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1st Week of Advent: Prophesy & the Hope Candle

1st Week of Advent: Prophesy & the Hope Candle

Come, Thou Long-Expected Jesus

Come, Thou long expected Jesus
Born to set Thy people free;
From our fears and sins release us,
Let us find our rest in Thee.
Israel’s Strength and Consolation,
Hope of all the earth Thou art;
Dear Desire of every nation,
Joy of every longing heart.

Born Thy people to deliver,
Born a child and yet a King,
Born to reign in us forever,
Now Thy gracious kingdom bring.
By Thine own eternal Spirit
Rule in all our hearts alone;
By Thine all sufficient merit,
Raise us to Thy glorious throne.

He was born. He did not come as an angel or reach earth on a cloud the way He finally ascended. He was birthed by a virgin. A woman—no, a girl—who had known no man, but gave birth to a son…

For unto us a child is born,
to us a son is given… (Isa. 9:6)

Born to her, but here for us. Here for her.

Israel’s Strength and Consolation,
Hope of all the earth Thou art

In the days and weeks after Gabriel’s visit, I wonder how much Mary met with Yahweh? As her stomach grew, her back ached, her neighbors whispered? How much of her time was spent in praise and thanksgiving? How much of it was spent in prayer and supplication? What was the depth of her hope?

From our fears and sins release us…

Did the words of the prophet echo in the back of her mind?

“Behold, the virgin shall conceive and bear a son….” (Isa. 7:14)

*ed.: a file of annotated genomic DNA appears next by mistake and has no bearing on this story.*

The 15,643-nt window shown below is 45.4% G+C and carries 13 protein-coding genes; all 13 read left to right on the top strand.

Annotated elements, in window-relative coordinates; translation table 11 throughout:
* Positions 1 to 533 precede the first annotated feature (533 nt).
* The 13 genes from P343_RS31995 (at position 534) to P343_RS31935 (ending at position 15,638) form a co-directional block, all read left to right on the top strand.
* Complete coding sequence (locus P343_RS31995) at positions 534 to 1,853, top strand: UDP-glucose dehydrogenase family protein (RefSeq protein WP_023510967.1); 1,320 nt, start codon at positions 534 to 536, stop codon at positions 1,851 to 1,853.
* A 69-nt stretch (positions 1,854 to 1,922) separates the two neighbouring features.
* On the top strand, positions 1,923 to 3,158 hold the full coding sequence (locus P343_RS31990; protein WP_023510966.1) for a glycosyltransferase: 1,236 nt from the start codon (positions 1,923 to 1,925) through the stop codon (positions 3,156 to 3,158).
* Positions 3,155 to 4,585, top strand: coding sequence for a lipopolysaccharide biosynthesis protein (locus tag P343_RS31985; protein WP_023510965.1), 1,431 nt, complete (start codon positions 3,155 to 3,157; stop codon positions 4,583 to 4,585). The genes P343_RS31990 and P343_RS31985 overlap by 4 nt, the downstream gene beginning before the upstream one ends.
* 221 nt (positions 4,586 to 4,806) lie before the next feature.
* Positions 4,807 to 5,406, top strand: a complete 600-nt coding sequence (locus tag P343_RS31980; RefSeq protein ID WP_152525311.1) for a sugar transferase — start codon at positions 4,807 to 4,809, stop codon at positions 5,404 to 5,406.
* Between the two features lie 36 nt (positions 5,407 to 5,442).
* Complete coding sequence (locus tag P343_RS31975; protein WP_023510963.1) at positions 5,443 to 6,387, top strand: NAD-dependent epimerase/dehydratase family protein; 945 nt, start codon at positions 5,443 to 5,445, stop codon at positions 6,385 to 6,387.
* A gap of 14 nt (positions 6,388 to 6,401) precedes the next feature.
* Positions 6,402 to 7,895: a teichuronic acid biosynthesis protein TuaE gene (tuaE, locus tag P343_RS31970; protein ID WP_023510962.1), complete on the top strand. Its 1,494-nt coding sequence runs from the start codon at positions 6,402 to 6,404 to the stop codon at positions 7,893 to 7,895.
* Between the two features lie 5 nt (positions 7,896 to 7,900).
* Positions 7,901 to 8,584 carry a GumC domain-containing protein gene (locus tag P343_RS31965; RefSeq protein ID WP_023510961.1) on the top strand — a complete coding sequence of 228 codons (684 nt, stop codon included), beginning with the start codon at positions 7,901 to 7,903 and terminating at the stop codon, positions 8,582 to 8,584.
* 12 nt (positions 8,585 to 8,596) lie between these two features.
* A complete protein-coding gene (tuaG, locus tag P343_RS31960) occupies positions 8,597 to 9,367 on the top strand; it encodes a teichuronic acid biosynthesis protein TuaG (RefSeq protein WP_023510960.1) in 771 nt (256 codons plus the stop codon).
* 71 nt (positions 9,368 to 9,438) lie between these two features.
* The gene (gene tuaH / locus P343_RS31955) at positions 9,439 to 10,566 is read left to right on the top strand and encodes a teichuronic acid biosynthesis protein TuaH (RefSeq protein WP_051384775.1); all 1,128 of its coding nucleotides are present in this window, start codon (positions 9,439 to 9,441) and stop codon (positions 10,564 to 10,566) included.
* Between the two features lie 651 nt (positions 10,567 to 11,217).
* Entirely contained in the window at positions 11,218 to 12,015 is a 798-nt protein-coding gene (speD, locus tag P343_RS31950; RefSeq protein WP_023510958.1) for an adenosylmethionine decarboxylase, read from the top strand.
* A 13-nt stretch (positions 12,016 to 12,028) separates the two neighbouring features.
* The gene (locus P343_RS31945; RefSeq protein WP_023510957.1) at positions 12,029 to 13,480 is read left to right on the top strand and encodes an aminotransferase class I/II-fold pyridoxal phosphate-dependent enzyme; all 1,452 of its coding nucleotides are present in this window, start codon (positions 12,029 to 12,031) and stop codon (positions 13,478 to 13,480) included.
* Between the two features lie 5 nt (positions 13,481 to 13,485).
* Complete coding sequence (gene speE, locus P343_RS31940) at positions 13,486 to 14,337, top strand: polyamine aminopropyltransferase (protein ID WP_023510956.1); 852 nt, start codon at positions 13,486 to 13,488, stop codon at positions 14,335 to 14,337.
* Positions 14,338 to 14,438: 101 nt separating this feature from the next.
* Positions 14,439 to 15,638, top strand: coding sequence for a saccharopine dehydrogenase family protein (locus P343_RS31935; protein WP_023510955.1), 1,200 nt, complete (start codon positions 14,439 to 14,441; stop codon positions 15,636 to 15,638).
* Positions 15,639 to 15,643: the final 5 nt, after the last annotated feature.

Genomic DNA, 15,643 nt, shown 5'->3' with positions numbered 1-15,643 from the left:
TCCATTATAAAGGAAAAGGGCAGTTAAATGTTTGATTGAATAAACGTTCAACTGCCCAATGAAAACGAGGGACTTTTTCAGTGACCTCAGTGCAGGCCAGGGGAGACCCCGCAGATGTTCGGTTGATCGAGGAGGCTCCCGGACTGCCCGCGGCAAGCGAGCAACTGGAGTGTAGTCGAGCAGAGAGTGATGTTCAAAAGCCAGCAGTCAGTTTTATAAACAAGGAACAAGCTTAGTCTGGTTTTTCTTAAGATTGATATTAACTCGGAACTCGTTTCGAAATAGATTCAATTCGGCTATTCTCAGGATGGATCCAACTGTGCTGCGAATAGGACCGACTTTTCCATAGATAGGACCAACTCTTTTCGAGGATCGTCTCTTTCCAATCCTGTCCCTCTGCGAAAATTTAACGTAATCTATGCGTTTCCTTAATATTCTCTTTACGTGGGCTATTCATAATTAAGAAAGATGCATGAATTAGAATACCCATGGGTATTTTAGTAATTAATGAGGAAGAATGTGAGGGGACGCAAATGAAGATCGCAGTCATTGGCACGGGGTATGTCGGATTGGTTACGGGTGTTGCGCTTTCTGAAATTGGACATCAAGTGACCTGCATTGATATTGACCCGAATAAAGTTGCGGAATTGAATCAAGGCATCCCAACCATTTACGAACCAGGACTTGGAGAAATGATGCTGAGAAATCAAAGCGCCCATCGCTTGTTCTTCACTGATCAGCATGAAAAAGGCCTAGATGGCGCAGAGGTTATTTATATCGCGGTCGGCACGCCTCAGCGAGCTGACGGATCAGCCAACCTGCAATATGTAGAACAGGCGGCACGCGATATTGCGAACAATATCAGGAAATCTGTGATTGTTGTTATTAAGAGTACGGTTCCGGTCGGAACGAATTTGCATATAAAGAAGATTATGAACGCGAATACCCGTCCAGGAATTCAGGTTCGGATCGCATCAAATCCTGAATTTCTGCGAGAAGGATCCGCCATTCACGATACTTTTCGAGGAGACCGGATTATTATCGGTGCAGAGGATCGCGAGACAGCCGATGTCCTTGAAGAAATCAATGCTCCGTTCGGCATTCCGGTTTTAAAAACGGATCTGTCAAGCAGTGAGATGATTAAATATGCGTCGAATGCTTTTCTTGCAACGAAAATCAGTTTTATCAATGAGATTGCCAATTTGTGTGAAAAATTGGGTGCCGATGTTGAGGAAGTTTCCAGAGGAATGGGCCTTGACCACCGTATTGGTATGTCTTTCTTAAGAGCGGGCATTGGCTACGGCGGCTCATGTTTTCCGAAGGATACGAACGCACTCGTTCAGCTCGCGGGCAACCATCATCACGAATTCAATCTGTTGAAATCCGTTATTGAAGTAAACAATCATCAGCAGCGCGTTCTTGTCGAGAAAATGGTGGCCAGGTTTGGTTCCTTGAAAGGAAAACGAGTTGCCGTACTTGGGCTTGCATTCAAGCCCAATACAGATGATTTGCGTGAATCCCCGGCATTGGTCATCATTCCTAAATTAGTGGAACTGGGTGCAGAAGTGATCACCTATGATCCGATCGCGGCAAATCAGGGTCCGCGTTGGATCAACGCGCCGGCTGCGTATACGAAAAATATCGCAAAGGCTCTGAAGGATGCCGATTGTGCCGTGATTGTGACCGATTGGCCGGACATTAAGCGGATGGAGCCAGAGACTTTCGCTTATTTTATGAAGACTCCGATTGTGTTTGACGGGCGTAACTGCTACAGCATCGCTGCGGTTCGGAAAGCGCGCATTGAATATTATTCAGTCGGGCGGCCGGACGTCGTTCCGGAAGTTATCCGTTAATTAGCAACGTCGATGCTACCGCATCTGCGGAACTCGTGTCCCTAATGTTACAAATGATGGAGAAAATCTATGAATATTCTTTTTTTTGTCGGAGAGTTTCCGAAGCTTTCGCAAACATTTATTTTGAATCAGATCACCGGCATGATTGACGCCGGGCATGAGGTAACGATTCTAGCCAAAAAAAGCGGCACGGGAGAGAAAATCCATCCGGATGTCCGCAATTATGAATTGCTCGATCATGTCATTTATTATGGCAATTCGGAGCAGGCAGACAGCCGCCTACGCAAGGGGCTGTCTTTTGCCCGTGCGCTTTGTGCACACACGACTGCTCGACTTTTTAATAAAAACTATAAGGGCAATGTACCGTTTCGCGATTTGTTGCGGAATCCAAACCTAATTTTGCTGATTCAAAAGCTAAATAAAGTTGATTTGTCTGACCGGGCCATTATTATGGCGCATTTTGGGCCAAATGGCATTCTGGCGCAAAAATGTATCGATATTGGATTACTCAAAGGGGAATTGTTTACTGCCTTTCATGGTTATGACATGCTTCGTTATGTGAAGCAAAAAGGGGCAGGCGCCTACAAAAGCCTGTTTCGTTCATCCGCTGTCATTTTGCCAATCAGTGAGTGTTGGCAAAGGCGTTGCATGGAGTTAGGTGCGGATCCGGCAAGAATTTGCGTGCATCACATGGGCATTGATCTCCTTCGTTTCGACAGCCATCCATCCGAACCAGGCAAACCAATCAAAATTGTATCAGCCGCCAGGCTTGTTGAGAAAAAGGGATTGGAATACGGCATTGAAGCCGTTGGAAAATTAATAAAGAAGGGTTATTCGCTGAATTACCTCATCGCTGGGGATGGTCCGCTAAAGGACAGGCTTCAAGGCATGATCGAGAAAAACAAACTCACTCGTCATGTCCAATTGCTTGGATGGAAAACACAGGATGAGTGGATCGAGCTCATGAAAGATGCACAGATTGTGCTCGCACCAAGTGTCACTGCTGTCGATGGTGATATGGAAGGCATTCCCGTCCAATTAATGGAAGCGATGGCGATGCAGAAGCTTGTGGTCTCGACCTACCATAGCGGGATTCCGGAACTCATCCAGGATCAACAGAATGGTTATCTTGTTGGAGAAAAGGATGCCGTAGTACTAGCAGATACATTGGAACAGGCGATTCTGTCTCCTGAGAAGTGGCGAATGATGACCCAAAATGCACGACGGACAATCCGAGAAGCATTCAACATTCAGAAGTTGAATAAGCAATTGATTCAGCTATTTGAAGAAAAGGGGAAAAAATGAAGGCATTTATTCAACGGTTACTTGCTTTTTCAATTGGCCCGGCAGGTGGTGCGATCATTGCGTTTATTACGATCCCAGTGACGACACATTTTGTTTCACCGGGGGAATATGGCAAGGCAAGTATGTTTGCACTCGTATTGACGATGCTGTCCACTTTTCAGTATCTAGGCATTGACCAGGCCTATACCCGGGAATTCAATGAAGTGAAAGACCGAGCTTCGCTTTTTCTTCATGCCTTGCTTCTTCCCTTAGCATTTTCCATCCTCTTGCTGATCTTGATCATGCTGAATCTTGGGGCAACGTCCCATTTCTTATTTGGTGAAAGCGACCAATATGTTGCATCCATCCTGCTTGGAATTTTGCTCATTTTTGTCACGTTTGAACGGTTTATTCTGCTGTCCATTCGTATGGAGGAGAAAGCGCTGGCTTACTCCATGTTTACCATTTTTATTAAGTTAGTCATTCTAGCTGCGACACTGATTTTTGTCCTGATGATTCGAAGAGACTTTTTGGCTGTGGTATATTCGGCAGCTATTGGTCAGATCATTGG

Did it make sense to her? Or was she simply choosing obedience? Isn’t obedience—especially in the face of uncertainty—the most hope-filled way one can live.

Let us find our rest in Thee

Her Savior in her womb. Entering onto the scene a living metaphor of Hope, beginning tiny, unseen, barely felt. But with nurturing, he grew and developed, causing his mother to swell, changing her shape and condition. Then, at the right time, He was brought forth.

The people who walked in darkness
have seen a great light;
those who dwelt in a land of deep darkness,
on them has a light shone.
                                    –Isaiah 9:2

 

Isn’t that the way with hope? It begins so tiny—with only a promise—dwelling in the dark. But the promise holds itself complete. And when finally birthed, its light is incredible.

Born a child, and yet a king

The promise, the Hope, wasn’t just for any king. The promise was for Immanuel: God with us.

….and shall call his name Immanuel…” (Isaiah 7:14)

A king–our Hope–that would reign for us, with us, in us.

Born to reign in us forever,
Now thy gracious kingdom bring
By thine own eternal Spirit
Rule in all our hearts alone

Hope begun undetectable, birthed in infancy, raised in humility, perfected in sacrifice, triumphant in resurrection, everlasting in eternity.

This is the way of hope—true hope. The kind of hope that stands outside the world’s boundary lines because the world cannot understand it.

I, like Mary, have hope. I hope for that which is not yet seen. I hope in anticipation, expectation, sometimes out of pure obedience, oftentimes battling against fear and judgment so I can stand square in the middle of the Promise. Even if I cannot always see or feel its presence, I trust in the completeness Hope gives. I hope because, like Mary, I have accepted my assignment. And the two always go together.

Come, thou long-expected Jesus,
Born to set thy people free…
 
By thine all-sufficient merit
Raise us to thy glorious throne.
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